responses to support lives and livelihoods in response to the November 2019
earthquake and the COVID-19 pandemic. Albania’s capacity to repay the Fund
is adequate, with a sizeable reserve cover and flexible exchange rate as
important shock absorbers. However, risks have risen stemming from the
pandemic, elevated fiscal deficits and public debt, weaknesses in
management of public finances, and a relatively high level of
non-performing loans (NPLs) and euroization. Moreover, considerable
uncertainty and downside risks surround the projected recovery for 2021-22.
In this context, Directors emphasized the importance of contingency
planning and recommended that the authorities stand ready to take further
measures to preserve macroeconomic and financial stability.

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Directors stressed that support for the economy needs to continue in 2021,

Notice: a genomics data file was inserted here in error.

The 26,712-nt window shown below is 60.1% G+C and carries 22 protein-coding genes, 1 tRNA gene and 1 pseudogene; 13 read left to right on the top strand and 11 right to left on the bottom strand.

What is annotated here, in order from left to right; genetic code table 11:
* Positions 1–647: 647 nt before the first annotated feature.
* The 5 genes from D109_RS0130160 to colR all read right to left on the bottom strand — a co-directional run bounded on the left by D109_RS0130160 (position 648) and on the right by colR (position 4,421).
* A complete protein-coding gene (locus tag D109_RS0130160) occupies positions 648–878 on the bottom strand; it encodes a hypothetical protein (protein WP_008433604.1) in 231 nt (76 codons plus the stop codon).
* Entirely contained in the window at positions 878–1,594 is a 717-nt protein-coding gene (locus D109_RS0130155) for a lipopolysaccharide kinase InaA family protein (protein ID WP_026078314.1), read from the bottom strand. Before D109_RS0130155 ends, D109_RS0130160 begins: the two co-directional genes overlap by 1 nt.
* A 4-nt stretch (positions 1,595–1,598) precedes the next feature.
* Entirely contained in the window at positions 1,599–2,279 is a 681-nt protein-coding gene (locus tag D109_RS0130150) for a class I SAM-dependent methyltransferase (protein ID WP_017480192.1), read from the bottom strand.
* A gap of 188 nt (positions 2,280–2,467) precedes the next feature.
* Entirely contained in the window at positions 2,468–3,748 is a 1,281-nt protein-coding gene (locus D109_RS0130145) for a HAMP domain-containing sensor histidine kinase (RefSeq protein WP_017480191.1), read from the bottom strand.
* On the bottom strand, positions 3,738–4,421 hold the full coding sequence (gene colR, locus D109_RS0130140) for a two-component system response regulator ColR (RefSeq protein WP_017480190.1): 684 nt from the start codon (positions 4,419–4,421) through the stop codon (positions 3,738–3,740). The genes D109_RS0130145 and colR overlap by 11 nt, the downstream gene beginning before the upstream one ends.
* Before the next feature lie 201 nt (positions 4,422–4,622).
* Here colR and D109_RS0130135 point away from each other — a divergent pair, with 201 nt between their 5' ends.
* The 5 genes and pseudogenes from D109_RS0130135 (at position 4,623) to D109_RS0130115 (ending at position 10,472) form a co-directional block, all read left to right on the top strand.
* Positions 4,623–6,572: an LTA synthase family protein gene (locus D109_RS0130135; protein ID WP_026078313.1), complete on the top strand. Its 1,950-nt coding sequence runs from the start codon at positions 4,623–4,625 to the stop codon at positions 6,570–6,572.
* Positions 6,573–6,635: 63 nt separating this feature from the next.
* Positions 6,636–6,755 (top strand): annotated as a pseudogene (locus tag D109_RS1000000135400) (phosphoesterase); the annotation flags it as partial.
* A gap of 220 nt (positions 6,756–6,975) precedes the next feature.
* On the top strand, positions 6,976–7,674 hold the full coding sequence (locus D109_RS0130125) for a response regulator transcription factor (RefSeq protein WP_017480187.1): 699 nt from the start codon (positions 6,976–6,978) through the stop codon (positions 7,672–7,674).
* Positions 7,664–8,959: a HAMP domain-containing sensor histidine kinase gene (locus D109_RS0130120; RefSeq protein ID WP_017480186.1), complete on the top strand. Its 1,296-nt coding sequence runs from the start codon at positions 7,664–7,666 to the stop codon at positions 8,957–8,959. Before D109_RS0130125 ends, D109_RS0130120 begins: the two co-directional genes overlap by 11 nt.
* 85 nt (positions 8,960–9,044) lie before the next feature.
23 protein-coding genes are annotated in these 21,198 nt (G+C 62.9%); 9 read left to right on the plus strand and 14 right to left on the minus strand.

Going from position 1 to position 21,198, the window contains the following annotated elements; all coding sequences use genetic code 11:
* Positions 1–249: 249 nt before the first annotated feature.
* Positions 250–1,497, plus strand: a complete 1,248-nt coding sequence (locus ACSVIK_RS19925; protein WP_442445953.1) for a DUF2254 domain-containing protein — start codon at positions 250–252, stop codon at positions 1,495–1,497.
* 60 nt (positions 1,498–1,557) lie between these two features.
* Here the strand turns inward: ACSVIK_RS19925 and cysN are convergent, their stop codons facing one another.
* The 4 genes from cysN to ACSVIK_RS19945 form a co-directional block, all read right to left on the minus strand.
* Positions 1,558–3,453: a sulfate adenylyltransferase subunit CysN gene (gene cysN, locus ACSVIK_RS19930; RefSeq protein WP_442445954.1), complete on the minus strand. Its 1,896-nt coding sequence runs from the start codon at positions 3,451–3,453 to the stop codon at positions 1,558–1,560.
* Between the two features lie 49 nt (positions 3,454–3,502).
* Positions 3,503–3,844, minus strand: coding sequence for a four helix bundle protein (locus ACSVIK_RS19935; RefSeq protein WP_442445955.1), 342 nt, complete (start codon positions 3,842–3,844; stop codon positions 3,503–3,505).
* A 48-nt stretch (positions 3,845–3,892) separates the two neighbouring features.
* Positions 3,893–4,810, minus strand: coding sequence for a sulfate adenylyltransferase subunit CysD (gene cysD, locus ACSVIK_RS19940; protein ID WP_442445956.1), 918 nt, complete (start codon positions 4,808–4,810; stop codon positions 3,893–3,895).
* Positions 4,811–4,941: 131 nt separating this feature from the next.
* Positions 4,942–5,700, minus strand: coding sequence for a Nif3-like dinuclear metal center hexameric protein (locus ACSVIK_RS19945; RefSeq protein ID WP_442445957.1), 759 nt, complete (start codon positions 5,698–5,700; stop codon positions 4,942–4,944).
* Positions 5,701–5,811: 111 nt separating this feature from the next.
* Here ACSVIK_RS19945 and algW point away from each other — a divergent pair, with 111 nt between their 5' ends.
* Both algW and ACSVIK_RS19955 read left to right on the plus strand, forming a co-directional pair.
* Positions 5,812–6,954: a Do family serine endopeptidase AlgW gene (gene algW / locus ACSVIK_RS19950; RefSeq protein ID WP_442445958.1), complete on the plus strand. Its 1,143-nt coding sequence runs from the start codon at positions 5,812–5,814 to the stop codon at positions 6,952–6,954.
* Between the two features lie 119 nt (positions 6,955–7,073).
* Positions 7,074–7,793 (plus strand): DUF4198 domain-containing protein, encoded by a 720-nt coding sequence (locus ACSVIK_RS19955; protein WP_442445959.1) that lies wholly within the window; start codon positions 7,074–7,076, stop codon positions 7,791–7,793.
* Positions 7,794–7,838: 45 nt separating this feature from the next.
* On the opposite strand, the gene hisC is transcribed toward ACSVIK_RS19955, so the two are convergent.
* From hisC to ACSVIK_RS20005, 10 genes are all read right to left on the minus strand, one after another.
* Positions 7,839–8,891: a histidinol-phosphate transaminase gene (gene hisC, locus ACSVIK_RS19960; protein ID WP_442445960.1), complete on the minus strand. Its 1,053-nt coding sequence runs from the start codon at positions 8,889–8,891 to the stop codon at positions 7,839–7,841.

but should be temporary and targeted, subject to transparency and
accountability. They urged the authorities to regularize as soon as
possible extraordinary measures in public financial management (PFM) taken
during the emergency and to subject reconstruction funds to adequate PFM
controls. Directors recommended that the cyclical boost to revenues be used
to achieve a larger deficit reduction in 2021 than is consistent with the
budget and to build a buffer for contingencies. Directors welcomed recent
amendment to the fiscal rules.

Addressing structural weaknesses in public finances can better support
investment in human and physical capital. A sound medium-term revenue
strategy should be adopted and implemented without further delay. Frequent,
ad hoc changes to tax policy and tax amnesty schemes should be avoided.
Directors also stressed the need to strengthen PFM, and manage increasing
fiscal risks, including from public-private partnerships and recent
government guarantees. They underlined the need to prevent new arrears and
continued efforts to strengthen the AML/CFT framework.

Directors underscored the need to safeguard financial stability while
supporting borrowers hit by the shocks. They recommended that supervisors
closely monitor and carefully manage risks, including by guiding banks’
restructuring of credit portfolios. Directors supported retaining